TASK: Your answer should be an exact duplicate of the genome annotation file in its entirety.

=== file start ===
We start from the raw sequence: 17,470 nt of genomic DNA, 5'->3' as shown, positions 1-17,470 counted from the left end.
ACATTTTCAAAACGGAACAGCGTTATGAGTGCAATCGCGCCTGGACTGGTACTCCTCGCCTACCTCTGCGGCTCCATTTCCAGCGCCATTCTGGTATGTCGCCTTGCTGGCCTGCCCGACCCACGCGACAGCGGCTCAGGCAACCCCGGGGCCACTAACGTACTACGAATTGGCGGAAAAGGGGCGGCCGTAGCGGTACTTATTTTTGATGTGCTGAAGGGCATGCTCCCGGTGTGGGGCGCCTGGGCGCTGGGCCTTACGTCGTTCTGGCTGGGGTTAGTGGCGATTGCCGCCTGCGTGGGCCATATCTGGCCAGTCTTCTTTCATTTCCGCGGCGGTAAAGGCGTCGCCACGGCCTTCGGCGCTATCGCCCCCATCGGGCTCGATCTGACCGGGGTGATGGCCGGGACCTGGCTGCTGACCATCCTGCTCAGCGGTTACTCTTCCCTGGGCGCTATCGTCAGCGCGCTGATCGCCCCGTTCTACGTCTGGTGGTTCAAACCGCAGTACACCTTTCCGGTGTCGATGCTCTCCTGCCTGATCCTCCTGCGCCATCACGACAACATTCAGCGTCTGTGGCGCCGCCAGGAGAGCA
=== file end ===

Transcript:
We start from the raw sequence: 17,470 nt of genomic DNA, 5'->3' as shown, positions 1-17,470 counted from the left end.
ACATTTTCAAAACGGAACAGCGTTATGAGTGCAATCGCGCCTGGACTGGTACTCCTCGCCTACCTCTGCGGCTCCATTTCCAGCGCCATTCTGGTATGTCGCCTTGCTGGCCTGCCCGACCCACGCGACAGCGGCTCAGGCAACCCCGGGGCCACTAACGTACTACGAATTGGCGGAAAAGGGGCGGCCGTAGCGGTACTTATTTTTGATGTGCTGAAGGGCATGCTCCCGGTGTGGGGCGCCTGGGCGCTGGGCCTTACGTCGTTCTGGCTGGGGTTAGTGGCGATTGCCGCCTGCGTGGGCCATATCTGGCCAGTCTTCTTTCATTTCCGCGGCGGTAAAGGCGTCGCCACGGCCTTCGGCGCTATCGCCCCCATCGGGCTCGATCTGACCGGGGTGATGGCCGGGACCTGGCTGCTGACCATCCTGCTCAGCGGTTACTCTTCCCTGGGCGCTATCGTCAGCGCGCTGATCGCCCCGTTCTACGTCTGGTGGTTCAAACCGCAGTACACCTTTCCGGTGTCGATGCTCTCCTGCCTGATCCTCCTGCGCCATCACGACAACATTCAGCGTCTGTGGCGCCGCCAGGAGAGCA